PHOENIX — A judge on Wednesday postponed former Sheriff Joe Arpaio’s trial on a criminal contempt-of-court charge alleging he ignored a 2011 court order to stop his immigration patrols.
U.S. District Judge Susan Bolton said she reluctantly agreed to the delay after Arpaio’s lead attorney quit the case last week. Other lawyers who recently joined his legal team said they didn’t have enough time to properly prepare for the trial that had been set to begin April 25.
A new trial date has not yet been set, though dates in June have been proposed.
“While I am not happy about it, I don’t think that it’s fair to the defendant to place him in a position now where all of his lawyers have only been in the case for a few weeks,” Bolton said.
Arpaio, who served as sheriff in the Phoenix area, faces the misdemeanor charge after prolonging his immigration patrols for 17 months — even though a judge in a racial profiling case had ordered them stopped.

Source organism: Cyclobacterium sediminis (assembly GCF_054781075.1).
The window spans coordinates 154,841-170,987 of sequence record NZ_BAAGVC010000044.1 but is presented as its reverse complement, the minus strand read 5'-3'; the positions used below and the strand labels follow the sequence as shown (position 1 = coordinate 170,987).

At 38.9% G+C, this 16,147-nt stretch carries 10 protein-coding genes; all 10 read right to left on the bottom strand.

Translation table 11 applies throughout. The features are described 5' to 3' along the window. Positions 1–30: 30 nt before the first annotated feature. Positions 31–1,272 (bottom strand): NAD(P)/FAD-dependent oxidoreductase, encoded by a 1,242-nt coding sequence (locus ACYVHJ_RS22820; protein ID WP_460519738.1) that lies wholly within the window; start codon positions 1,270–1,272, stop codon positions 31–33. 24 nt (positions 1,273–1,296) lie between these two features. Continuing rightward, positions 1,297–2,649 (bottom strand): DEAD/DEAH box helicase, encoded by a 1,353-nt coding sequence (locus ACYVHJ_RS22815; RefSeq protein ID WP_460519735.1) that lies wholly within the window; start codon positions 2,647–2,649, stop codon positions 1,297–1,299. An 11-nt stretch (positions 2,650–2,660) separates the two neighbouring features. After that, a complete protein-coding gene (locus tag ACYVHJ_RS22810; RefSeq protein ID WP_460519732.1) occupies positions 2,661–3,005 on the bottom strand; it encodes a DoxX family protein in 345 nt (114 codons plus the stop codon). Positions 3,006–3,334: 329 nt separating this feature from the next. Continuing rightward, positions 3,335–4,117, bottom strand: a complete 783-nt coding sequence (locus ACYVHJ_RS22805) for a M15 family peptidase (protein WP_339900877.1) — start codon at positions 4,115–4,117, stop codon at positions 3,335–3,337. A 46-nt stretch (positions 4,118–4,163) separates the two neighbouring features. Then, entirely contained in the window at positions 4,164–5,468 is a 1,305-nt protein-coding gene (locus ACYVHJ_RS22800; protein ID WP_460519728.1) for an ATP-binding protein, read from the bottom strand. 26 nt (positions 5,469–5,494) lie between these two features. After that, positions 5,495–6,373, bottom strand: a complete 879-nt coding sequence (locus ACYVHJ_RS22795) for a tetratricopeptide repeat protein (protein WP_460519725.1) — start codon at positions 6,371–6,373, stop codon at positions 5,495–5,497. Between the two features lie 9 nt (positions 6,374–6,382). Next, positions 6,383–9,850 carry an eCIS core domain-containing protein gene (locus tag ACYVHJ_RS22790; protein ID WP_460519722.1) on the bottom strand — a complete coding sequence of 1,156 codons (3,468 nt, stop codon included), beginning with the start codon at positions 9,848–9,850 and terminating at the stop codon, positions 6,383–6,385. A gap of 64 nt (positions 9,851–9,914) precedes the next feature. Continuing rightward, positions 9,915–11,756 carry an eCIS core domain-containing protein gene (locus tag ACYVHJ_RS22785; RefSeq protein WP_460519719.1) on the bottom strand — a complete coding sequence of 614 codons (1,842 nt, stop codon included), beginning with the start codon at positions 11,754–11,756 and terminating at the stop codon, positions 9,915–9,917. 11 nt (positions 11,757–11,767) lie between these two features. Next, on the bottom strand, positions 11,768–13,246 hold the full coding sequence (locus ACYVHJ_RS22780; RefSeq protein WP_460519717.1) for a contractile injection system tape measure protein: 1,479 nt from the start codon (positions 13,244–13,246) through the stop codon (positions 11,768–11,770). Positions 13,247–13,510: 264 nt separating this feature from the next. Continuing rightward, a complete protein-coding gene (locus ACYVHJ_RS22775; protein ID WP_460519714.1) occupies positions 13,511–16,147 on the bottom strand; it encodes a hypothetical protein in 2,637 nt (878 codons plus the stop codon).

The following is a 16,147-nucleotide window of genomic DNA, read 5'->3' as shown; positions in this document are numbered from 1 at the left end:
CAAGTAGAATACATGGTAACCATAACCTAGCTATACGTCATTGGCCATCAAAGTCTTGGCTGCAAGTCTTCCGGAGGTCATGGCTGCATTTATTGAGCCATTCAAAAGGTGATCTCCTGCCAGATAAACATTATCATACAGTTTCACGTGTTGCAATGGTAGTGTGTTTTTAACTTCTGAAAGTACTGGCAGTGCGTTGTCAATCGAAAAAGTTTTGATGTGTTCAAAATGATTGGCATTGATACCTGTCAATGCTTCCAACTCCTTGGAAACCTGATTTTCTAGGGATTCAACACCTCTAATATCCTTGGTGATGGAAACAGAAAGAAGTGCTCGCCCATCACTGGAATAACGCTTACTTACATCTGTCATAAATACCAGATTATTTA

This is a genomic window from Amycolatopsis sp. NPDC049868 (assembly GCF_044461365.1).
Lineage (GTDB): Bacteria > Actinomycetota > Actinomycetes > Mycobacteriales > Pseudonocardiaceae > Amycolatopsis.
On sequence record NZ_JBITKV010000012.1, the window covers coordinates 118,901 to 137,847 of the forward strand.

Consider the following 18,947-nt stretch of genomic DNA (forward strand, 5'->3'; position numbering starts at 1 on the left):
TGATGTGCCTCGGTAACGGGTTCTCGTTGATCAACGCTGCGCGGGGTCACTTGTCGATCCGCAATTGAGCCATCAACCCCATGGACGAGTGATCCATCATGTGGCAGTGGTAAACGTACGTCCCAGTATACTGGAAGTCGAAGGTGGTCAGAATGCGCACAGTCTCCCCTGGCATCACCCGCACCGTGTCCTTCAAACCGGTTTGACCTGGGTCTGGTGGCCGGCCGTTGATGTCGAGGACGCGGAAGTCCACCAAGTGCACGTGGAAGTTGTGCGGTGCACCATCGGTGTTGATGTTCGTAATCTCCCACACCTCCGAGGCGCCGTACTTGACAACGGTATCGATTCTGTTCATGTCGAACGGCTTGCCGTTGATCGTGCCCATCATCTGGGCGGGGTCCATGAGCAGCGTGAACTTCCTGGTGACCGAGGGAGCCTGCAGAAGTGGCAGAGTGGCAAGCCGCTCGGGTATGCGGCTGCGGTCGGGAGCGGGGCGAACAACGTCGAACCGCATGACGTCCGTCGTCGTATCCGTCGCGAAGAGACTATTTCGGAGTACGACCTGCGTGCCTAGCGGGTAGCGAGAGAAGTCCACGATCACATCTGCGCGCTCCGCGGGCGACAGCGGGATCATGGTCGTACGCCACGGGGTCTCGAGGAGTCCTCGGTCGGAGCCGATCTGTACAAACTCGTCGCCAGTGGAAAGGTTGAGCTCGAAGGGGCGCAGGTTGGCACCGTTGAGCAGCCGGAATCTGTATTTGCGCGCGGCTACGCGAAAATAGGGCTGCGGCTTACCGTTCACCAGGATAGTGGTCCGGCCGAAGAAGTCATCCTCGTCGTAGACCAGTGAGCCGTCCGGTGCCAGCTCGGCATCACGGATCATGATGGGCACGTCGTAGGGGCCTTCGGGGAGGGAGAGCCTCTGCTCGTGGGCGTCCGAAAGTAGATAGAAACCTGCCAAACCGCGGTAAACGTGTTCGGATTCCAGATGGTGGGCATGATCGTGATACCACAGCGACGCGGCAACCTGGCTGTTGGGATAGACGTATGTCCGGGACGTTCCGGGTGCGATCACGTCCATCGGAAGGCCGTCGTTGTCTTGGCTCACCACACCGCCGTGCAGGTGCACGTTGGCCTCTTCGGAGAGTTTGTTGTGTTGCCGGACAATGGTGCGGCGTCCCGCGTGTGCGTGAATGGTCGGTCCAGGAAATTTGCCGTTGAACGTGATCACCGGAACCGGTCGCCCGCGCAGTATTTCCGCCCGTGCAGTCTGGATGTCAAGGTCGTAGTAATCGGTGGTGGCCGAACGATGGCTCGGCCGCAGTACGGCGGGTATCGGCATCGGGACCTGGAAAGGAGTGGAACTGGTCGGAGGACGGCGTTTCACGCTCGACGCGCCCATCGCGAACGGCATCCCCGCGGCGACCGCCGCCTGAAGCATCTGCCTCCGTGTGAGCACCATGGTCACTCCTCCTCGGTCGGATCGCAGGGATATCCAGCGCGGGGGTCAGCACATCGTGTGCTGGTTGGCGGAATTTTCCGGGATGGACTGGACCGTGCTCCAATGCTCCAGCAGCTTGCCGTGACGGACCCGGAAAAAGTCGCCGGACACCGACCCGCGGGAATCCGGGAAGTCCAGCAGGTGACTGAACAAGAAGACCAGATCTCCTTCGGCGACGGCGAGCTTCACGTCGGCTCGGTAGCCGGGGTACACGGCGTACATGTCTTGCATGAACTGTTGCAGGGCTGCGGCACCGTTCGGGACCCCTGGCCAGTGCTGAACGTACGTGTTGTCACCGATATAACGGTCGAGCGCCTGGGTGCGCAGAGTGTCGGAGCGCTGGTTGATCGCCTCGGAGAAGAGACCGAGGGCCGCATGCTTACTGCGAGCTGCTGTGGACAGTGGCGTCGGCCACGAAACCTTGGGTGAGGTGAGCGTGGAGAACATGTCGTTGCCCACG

He has acknowledged extending the patrols but said his defiance wasn’t intentional. If convicted, the 84-year-old could face up to six months in jail.
The contempt case is believed to have contributed to Arpaio’s defeat in November after 24 years in office.
Arpaio wasn’t in court for Wednesday’s hearing
In a closed-door hearing last week, Arpaio’s lead attorney Mel McDonald was allowed to quit the case after citing ethical concerns.
The judge said Wednesday that it wasn’t Arpaio’s fault that McDonald withdrew from the case and revealed that McDonald’s exit was prompted by a claim by another Arpaio attorney, Mark Goldman, that the lawman had received improper legal advice earlier in the case.
The postponement came after Arpaio’s lawyers had made three other unsuccessful requests in recent weeks to delay the trial.
Attorney Jack Wilenchik, one of the newest members of Arpaio’s legal team, declined to comment outside of court on whether Arpaio, an ally of President Donald Trump, is seeking a pardon from the administration.
The purpose of Wednesday’s hearing was to consider Arpaio’s request to put his criminal case on hold until another court rules on an appeal of an earlier civil contempt finding against the lawman. That request was denied by Bolton.
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